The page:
Classic ‘Rebel’ still relevant
“Rebel Without a Cause” first opened on Oct. 7, 1955, approximately one month after its star, James Dean, died in a fatal car accident. Dean’s fame stems from starring roles in only three films: “East of Eden” (1955), “Rebel Without a Cause” (1955) and “Giant” (1956), but his tragic and untimely death cemented his status as a cultural icon.
The film was nominated for three Academy Awards, and has also become an icon of its own. In 1990, it was added to the United States Library of Congress’s National Films Registry, deeming it “culturally, historically or aesthetically significant.”
Directed by Nicholas Ray, the film’s title is adopted from “Rebel Without a Cause: The Hypnoanalysis of a Criminal Psychopath” (1944) by psychiatrist Robert M. Lindner. The book is a case-study of an imprisoned teenage psychopath in the post-war years. However, the film itself does not directly reference Lindner’s work. The screenplay was written by Stewart Stem, from Irving Shulman’s adaptation of an original storyline written by Nicholas Ray.
“Rebel Without a Cause” portrays what was seen as the moral decay of American youth. It is considered to be one of the best 1950s films depicting young restlessness and rebellion. Appropriately, the film was used as a case-study for the Hampshire College class titled “1950s: Cold War Culture & The Birth of Cool.” Playing at Amherst Cinema for a select engagement, Hampshire College professor Karen Koehler introduced and led a question-and-answer session for the film.
The film begins in the juvenile division of a Los Angeles Police Station. Jim Stark’s (Dean) parents and grandmother arrive from a country club dinner to exonerate their son, who has been charged with public drunkenness. The ensuing drama reads like family court, with Jim airing their dirty laundry and in a moment of coherence, yelling “You’re tearing me apart!” In following with the adage “a drunken man’s words are a sober man’s thoughts,” Jim reveals the dysfunctional family dynamics.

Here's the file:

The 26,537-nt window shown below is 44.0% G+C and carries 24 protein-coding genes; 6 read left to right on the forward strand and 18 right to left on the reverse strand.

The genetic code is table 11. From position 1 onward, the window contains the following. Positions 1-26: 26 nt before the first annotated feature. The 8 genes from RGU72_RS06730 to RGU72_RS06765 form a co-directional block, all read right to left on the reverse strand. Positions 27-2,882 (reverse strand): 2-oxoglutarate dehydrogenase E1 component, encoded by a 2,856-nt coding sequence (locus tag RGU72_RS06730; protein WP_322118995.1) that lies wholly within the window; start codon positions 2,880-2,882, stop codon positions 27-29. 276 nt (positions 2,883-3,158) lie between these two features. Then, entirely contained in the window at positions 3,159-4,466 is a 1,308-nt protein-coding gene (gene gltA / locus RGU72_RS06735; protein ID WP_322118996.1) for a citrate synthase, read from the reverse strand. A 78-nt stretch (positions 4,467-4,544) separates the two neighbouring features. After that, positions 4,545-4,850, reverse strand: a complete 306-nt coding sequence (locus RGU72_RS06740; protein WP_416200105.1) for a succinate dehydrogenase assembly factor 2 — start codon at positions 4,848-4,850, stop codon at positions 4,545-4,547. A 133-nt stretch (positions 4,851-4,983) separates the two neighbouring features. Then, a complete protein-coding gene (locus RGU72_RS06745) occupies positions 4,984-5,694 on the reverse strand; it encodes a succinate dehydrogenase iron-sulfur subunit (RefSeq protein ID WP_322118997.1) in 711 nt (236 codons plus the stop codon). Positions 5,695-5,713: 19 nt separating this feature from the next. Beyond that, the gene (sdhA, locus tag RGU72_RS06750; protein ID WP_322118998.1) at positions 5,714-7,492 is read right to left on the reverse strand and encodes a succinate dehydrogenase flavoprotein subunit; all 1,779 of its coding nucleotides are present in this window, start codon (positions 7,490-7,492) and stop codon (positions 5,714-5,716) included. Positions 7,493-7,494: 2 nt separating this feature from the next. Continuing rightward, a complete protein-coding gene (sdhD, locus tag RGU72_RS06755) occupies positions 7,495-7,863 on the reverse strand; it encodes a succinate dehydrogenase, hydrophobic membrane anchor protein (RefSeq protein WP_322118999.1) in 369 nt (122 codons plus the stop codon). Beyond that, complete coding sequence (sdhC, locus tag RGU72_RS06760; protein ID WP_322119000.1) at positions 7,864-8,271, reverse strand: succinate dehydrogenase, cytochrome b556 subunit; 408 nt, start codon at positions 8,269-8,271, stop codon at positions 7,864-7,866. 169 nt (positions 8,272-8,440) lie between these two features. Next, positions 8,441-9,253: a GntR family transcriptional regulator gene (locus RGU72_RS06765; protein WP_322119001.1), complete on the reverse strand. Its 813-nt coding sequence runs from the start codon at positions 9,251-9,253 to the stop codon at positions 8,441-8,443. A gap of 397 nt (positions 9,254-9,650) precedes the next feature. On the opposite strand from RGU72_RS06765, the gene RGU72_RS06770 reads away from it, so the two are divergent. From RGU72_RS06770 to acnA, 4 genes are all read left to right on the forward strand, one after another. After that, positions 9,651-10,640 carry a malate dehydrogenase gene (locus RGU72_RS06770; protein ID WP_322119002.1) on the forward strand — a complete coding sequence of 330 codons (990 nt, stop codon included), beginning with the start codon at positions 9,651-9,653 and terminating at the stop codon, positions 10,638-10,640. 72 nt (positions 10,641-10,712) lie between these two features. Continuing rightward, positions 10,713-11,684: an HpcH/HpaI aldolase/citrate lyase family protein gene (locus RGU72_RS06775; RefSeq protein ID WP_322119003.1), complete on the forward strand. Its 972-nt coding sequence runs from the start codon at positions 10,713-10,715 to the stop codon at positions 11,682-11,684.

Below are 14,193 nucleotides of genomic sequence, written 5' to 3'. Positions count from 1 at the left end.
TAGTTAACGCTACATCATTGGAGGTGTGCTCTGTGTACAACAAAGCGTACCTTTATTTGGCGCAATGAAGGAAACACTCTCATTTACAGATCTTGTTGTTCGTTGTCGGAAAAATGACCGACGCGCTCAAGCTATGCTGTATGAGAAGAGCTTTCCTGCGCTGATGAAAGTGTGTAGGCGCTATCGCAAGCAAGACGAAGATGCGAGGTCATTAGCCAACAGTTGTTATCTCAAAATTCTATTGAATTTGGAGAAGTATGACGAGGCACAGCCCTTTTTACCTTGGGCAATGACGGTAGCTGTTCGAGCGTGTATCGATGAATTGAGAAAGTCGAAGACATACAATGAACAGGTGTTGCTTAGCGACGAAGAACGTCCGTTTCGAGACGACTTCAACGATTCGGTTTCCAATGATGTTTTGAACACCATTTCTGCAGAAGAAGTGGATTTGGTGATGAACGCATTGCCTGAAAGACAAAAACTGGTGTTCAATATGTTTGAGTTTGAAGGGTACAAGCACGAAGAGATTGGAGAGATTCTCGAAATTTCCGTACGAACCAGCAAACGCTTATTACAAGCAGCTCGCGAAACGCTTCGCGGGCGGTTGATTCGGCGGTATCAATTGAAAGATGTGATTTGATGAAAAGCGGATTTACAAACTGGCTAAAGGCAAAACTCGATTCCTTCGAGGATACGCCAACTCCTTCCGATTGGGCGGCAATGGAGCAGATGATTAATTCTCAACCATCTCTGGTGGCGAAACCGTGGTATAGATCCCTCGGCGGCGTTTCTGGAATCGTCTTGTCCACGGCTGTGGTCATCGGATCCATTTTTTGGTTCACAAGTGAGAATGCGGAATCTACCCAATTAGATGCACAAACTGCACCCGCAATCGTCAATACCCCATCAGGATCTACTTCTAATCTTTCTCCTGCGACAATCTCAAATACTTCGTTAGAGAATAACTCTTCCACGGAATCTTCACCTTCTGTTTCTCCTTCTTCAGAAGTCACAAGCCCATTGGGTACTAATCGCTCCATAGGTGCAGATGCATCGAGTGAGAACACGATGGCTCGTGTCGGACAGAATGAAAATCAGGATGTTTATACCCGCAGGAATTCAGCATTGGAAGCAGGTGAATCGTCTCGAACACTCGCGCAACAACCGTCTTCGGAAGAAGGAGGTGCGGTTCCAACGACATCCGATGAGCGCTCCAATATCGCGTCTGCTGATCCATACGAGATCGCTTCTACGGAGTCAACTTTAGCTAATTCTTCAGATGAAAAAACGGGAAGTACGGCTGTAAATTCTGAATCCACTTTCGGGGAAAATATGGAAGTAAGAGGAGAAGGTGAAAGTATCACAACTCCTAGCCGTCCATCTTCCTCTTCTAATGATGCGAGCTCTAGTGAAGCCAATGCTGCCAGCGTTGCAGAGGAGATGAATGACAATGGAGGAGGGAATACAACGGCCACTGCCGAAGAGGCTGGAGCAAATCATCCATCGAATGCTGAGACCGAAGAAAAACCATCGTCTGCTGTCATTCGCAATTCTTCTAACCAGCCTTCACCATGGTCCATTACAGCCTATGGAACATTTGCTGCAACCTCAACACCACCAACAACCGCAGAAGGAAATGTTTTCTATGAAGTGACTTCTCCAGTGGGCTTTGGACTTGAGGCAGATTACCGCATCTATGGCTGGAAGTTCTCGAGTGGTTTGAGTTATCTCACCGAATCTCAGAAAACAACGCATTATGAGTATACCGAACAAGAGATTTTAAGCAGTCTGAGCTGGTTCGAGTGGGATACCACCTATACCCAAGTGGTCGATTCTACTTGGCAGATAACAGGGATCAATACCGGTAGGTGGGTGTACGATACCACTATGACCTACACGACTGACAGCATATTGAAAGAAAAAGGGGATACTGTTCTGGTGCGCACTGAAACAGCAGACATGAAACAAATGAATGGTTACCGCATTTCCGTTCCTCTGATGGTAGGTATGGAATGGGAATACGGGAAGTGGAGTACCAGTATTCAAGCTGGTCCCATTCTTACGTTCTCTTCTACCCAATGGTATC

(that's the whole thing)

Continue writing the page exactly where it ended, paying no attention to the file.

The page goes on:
Judy (Natalie Wood) is picked up walking the streets in red. The tension at home and the constraints of her age and gender force her to escape from her house and run with “the kids,” a restless crowd that Jim comes to blows with. In the tension between Judy and her father, and the resentment towards her mother, Freud is clearly at work. The incestuous subtext of her relationship with her father is disconcerting at best. She later expresses to Jim that “I’ve been looking for someone to love me. And now I love somebody.”
Plato (Sal Mineo) is introduced as a fragile, volatile teenager, whose parents have all but abandoned him. Throughout the film, his view of Jim as a father figure becomes increasingly apparent.
The film was first released with the tag-lines “…and they both come from ‘good’ families!” and “The bad boy from a good family.” The film examines this idea of a “good family,” as Jim, Judy and Plato’s issues clearly stem from troubled family dynamics.
The Starks have moved, once again, to escape from the trouble and embarrassment caused by Jim’s rebellious ways. Yet once again, Jim falls into trouble with the wrong crowd. The film spans a 24-hour period, in which Jim is involved in a knife fight, and also in an accident in which Buzz Gunderson, the leader of the gang, is killed, and then proceeds to run from Buzz’s goonies who are out for revenge.
Koehler presented the idea that perhaps Dean’s best acting is nonverbal. There is a pervading idea of entrapment, in gender roles, and in Jim’s case, in his own body. Jim’s frustration threatens to boil over throughout the film; evidenced by his body language and the way in which he interacts with his environment.
Koehler began with the question, “Is there really a cause?” Throughout the film, it is heavily implied that Jim is trying to be the man that his father is not. In a climatic moment with his parents, Jim expresses that he wishes that his father would be a man, and that his mother would stop running from him.
If the film was meant to portray the decay of American youth, it is at odds with Dean’s character, who values honor and is described by Plato as sincere. Jim also finds love and friendship with Judy, to the astonishment of his parents.
In response to the comparison between film rebels James Dean and Marlon Brando, Koehler presented the problem with the idea of an archetypical rebel, saying, “If there is an archetype for rebels, there are certain things the rebel has to conform to, yet the essence of the rebel is breaking conformity. Conformity also needs the rebel, in order for conformity to be what is deemed ‘normative.’”